The daughter of a Résistance member has a wakeup call for young Europeans
October 19, 1943
72 years ago, Yvonne Cossu-Alba’s life changed forever. She was eight years old when, on October 19, 1943, members of the Vichy militia together with the Gestapo arrested her father Robert Alba. He had been the leader of the French Résistance in the Crozon peninsula in Brittany. 18 months later, Robert Alba died in the Sandbostel reception camp to which he had been taken in April 1945 together with 9000 other prisoners of the Neuengamme concentration camp.
Fears and Prejudices turn into Friendship
For decades after the end of World War II, Yvonne had felt apprehensive about everything German. When she was 13 years old, she even refused to learn German in school:
I immediately rejected the possibility of learning German – it was unthinkable for me. The people who spoke that language had arrested my father, had killed him. I still had in my ear the harsh sounds I heard when they lived very near us, in the school-house they had occupied […] That choice was certainly influenced by the loss of my father.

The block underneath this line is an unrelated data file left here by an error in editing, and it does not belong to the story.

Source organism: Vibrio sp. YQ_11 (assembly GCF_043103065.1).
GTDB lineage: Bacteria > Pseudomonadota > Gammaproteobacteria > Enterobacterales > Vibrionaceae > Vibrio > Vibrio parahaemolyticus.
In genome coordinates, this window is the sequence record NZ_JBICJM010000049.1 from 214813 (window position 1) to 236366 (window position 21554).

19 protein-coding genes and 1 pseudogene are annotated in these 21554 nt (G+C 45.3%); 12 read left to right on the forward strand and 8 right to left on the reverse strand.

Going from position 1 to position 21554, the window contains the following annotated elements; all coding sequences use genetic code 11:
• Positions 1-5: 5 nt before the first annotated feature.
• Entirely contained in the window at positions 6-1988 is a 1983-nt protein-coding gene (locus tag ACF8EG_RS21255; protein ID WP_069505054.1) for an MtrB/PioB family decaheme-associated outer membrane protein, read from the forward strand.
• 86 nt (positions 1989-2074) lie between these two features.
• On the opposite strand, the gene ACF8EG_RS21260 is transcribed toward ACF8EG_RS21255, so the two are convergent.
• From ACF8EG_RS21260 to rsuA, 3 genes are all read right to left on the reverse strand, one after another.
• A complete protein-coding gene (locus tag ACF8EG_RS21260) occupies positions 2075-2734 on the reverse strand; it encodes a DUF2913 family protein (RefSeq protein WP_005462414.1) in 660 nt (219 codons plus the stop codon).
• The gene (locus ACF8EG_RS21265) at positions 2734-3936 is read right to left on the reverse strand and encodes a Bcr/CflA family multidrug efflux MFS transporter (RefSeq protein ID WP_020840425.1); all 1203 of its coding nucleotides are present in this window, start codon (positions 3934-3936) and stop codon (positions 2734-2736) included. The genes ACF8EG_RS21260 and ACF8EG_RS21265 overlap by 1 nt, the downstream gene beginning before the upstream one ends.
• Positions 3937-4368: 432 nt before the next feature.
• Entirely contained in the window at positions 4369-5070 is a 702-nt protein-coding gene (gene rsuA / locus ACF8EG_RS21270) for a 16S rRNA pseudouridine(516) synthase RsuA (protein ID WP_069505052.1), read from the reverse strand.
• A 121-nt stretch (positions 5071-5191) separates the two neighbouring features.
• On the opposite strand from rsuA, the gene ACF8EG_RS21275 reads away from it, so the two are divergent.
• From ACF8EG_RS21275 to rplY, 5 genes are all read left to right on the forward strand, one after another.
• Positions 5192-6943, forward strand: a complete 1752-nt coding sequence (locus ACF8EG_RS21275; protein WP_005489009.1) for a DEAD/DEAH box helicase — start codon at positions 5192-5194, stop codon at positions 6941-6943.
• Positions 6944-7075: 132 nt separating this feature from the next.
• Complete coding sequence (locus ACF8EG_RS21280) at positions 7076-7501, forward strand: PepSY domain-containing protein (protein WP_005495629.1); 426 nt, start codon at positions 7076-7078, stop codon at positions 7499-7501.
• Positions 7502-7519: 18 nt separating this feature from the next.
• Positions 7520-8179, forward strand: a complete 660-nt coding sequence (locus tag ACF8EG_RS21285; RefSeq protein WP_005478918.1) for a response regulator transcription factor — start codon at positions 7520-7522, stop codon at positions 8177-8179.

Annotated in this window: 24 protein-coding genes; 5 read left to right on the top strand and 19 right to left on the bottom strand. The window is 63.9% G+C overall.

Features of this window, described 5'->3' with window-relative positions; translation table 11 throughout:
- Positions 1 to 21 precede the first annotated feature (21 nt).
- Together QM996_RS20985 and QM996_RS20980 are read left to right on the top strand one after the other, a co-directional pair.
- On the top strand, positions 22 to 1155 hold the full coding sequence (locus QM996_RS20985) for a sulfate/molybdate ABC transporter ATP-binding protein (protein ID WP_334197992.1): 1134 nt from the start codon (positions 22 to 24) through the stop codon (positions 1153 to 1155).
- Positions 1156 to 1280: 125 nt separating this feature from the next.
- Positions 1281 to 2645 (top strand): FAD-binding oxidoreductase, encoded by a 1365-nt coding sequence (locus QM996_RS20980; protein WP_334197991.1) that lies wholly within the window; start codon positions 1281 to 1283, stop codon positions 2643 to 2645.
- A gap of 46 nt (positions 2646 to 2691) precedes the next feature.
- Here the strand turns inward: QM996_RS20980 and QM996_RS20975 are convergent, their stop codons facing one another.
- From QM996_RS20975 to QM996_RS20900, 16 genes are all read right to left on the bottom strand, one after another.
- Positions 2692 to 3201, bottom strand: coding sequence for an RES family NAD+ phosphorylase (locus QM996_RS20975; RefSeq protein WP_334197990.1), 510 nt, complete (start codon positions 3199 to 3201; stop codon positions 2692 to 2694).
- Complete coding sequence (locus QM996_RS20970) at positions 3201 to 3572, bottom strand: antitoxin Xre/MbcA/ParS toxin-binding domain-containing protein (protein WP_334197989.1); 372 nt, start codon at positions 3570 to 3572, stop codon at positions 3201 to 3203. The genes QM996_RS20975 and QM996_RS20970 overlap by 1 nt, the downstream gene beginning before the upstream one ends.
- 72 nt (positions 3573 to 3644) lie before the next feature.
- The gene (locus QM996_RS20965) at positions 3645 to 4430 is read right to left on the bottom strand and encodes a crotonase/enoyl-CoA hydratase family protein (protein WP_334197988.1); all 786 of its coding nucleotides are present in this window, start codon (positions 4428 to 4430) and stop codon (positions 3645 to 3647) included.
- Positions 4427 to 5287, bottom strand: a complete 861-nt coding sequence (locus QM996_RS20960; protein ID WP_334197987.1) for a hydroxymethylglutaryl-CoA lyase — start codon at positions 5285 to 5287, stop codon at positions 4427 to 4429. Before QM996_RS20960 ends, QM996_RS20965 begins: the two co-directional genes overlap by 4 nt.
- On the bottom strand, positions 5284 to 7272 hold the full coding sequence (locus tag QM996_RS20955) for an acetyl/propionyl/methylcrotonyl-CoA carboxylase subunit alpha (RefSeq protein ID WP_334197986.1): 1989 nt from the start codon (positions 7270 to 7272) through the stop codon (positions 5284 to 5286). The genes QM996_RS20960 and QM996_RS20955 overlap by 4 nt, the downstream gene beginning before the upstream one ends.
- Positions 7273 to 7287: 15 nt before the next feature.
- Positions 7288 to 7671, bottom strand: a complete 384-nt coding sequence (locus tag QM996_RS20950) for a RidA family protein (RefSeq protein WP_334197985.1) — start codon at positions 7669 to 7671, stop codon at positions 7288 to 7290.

It was not just the sound of the language used by the people who had caused her father suffering that made her cringe. For a long time, the mere thought of visiting the country where her father had been killed was unbearable. Yet, during the Forum “Future of Remembrance” organized by the Neuengamme Concentration Camp Memorial in May 2015 – 20 years after her first visit to the Memorial – she walked hand in hand with her German friend who has long denounced his father as a Nazi perpetrator.
It was a big step forward for me in the way of openness to others, and I am grateful to the Gedenkstätte to have organized the Forum and thus given me the opportunity to ponder over the subject and see things from a different and wider point of view … I also realized how much strength and courage is needed by families of perpetrators to stand against their heritage.
Yvonne no longer wants to live in the past.
No future without remembering